•While recognizing individual situations and differences, Fairness is ensuring impartiality where everyone plays by the same rules. A look at teaching morality in School District #23 Morality: A doctrine or system of moral conduct; conformity to ideals of right human conduct; moral conduct and virtue. The purpose of the British Columbia school system is to enable all learners to develop their individual potential and to acquire the knowledge, skills and attitudes needed to contribute to a healthy, democratic and pluralistic society and a prosperous and sustainable economy.
The BC Provincial Curriculum states that in subjects such as Health and Career Education one of the prescribed learning outcomes includes moral behavior and standards. Warm-Fuzzies, Wordle and Discussion Merriam Webster’s Collegiate Dictionary, 10th Ed, 1993, Merrian-Webster Inc.
http://www.education.com/reference/article/socioeconomic-status/ BC Ministry of Education Governance and Legislation Branch, Statement of Education Policy Order (Mandate for the School System), August 1, 2012.
Stiff-Williams, H.R (2010). Widening the lens to teach character education alongside standards curriculum. Clearing House, 83(4), May, 115-120.
Sherblom, S.A. (2012). What develops in moral development? A model of moral sensibility. Journal of Moral Education, 41(1), 117-142.Dunn, J. (2005). Moral development in early childhood and social interaction in the family. In M. Killen & J. Smetana, Handbook of moral development (pp. x-y). Mahwah: LEA.Wilson, J. (1998). Moral Education for Beginners. Curriculum Journal, 9.1, 41-50. Retrieved from: http://dx.doi.org/10.1080/095851797008010104Pearson, Q.M. & J.I. Nicholson (2000). Comprehensive Character Education in the Elementary School: Strategies for Administrators, Teachers, and Counselor. Journal of Humanistic Counseling, Education and Development.38. 243-251.Abebe, S. & W. Davis (2004). Transcendence in the Public Schools: The Teacher as Moral Model. Journal of College and Character. 5.6.2: 1-15.Kibble, D (1998). Moral Education: dilemmas for the teacher. Curriculum Journal. 9.1: 51-61 Classroom Discussion with your elbow buddy...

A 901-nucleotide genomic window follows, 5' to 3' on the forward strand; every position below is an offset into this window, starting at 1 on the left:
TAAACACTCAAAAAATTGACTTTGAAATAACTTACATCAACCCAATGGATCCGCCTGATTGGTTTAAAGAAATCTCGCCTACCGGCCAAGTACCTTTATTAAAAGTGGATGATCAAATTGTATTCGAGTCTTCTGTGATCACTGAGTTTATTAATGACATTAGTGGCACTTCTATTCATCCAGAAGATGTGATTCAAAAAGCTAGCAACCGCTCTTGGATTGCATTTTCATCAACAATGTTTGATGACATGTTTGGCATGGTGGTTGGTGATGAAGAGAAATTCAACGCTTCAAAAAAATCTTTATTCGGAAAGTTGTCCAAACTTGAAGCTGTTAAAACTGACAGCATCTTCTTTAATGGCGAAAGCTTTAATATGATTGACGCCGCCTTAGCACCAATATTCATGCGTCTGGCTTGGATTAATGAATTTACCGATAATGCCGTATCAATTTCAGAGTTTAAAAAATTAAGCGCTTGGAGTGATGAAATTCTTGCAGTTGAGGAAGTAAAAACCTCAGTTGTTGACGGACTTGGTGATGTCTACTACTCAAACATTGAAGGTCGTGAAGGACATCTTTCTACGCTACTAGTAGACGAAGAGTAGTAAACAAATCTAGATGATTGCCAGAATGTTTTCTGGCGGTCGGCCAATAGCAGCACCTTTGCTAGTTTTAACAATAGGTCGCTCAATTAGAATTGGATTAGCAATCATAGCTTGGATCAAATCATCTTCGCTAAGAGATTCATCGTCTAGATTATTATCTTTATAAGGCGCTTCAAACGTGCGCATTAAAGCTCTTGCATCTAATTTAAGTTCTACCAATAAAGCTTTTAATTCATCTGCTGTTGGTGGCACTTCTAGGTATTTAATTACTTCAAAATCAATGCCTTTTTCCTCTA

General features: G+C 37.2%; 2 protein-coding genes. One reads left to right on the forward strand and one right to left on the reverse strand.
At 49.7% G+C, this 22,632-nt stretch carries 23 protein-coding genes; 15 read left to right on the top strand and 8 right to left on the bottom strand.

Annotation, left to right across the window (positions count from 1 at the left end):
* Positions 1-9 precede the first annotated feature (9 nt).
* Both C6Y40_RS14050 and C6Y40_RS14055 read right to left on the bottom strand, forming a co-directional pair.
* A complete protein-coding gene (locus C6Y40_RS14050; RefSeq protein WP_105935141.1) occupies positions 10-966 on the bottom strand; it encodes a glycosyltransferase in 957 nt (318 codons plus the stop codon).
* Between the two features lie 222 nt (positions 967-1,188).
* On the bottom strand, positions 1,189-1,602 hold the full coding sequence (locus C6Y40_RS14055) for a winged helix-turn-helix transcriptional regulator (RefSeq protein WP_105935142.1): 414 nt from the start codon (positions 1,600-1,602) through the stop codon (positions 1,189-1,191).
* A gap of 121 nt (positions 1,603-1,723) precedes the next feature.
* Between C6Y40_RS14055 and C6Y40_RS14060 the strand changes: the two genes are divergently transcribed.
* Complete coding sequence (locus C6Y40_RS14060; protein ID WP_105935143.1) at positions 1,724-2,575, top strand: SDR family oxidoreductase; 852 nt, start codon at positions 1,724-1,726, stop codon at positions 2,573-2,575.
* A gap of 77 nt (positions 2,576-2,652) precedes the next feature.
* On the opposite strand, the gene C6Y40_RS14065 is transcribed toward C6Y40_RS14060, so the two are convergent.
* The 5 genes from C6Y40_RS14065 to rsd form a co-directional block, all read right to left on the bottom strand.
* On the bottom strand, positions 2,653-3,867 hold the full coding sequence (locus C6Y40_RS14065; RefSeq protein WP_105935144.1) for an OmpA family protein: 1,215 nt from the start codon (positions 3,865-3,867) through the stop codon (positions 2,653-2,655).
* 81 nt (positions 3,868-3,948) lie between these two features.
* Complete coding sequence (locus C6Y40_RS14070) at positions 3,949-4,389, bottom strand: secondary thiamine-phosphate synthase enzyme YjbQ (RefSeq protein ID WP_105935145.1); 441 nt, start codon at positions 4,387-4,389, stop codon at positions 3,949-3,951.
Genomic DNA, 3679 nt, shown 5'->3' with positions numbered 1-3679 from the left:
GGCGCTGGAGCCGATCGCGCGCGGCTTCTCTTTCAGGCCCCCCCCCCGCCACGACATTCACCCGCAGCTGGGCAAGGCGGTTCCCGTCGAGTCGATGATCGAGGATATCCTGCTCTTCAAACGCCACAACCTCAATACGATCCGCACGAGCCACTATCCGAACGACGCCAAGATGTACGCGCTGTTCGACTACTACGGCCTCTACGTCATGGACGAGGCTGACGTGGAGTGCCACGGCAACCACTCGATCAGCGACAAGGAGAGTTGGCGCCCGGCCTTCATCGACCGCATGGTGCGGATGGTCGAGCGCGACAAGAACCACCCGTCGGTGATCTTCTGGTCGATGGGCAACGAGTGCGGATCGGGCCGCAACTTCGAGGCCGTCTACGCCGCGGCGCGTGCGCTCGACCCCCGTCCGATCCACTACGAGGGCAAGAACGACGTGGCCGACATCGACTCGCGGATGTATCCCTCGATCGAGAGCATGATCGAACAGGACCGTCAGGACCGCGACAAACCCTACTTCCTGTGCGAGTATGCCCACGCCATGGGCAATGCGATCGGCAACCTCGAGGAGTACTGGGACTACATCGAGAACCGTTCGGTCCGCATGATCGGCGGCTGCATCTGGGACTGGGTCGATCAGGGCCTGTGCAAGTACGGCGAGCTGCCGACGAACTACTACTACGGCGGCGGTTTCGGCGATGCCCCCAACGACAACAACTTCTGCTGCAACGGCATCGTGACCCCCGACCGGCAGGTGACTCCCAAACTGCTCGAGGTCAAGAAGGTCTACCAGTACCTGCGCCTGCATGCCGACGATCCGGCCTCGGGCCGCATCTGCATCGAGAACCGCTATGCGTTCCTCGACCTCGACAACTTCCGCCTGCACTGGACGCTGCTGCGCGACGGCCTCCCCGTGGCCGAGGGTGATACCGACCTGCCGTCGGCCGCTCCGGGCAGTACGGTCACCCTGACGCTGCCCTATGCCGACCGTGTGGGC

Looking at recent Stanley Cup riots in Vancouver: Consider what influenced the behaviour of the people who engaged in the destruction?
Was it genetics? Were they all just bad apples?
Was it environmental? Was it is a case of Monkey See/Monkey Do? When in Rome act like a jackass?
Was it constructivist? Was the crowd conditioned to think that destruction and riots are an appropriate response to a Stanley cup loss?
Was it a Cultural response? Is this the Canadian way? Would crowds in Sweden respond this way? How about soccer fans in Spain?